BlogWatcher - New York Times columnists stand up for 'stunned' nuns



National Catholic Reporter publisher Thomas C. Fox says he cannot recall any time in recent history that the Catholic church was highlighted twice in columns in a single issue of the New York Times

The rare development is yet another indicator of the tremendous outpouring of support on behalf of U.S. women religious in general and the Leadership Conference of Women Religious in particular as they come under attack from the Vatican for lapses in fidelity.

Fox was referring to yesterday’s opinion articles by two of the paper’s leading lights: Maureen Dowd ("Bishops Play Church Queens as Pawns") ...

Who thinks it’s cool to bully nuns? ... Yet the nuns must be yanked into line by the crepuscular, medieval men who run the Catholic Church ... It has become a habit for the church to go after women ... The church leadership never recoiled in horror from pedophilia, yet it recoils in horror from outspoken nuns.

And Nicholas D. Kristof ("We Are All Nuns").

Catholic nuns are not the prissy traditionalists of caricature. No, nuns rock! ... They are also among the bravest, toughest and most admirable people in the world. ... Even as bishops have disgraced the church by covering up the rape of children, nuns have redeemed it with their humble work on behalf of the neediest... So, Pope Benedict, all I can say is: You are crazy to mess with nuns.

The National Catholic Reporter’s John L. Allen writes that whatever else comes from the tumult, “it's already prompted one minor miracle that most Catholic observers probably thought they'd never live to see: Sr Joan Chittister and George Weigel actually agreeing on something”. 

Chittister, of course, is a Benedictine and probably America's most prominent feminist sister. Weigel, a biographer of John Paul II, is a champion of orthodoxy... Chittister said [religious sisters’ peak body] LCWR ought to disband canonically and then regroup outside the official structures of the church. Doing so, she said, might be the only way to avoid "giving your charism away" and "demeaning the ability of women to make distinctions."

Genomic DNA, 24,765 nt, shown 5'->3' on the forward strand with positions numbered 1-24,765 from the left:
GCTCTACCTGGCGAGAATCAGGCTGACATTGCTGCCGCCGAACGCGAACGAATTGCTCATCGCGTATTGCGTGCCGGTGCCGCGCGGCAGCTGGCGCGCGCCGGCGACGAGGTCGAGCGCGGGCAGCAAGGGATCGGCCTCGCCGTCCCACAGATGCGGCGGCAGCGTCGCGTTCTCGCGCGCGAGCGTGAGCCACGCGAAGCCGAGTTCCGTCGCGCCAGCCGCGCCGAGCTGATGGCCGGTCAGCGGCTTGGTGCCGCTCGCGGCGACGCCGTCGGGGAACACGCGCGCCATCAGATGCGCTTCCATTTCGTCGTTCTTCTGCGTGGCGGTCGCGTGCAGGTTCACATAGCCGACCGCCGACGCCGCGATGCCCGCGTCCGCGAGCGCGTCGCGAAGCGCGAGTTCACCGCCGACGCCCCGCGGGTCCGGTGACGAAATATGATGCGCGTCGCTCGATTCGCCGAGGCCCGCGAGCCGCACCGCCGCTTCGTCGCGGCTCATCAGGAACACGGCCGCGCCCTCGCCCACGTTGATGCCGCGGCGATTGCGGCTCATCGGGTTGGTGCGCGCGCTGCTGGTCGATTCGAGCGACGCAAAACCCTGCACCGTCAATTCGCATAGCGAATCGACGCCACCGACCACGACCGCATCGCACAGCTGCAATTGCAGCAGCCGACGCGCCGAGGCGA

In an April 23 essay for National Review, Weigel wrote that Chittister's suggestion "had the virtue of honesty" and "drew the curtain on a long-running charade" -- by which he meant that in his opinion, LCWR is outside "the boundaries of Catholic orthodoxy and orthopraxis," so dissolving its official status would be recognising reality.

Weigel goes into some detail in his consideration of the implications of the sisters moving beyond ecclesiastical boundaries.

It might well provoke payback in the form of congregations of women religious taking their health-care systems even farther out of the orbit of Catholic life and practice. That, in turn, might lead to all sorts of legal unpleasantness.

But he argues that the desired cleansing might be “the beginning of authentic reform among the once-great orders of women religious in the United States”.

These congregations control billions of dollars of assets, given to them back in the day when the sisters who ran Bing Crosby’s parish school in The Bells of St. Mary’s were the Hollywood idealisation of an actual reality. No more. Sister Mary Benedict (Ingrid Bergman) and the other sisters at the fictional St. Mary’s wore religious habits, lived in a convent, led a rigorous prayer life, taught the catechism without question, eschewed the public eye — and while they may have jousted with male ecclesiastical authorities like Bing Crosby’s Father Chuck O’Malley, it was O’Malley who made the final decisions for the parish and the school, and Bergman and the sisters who obeyed, even if they didn’t like it.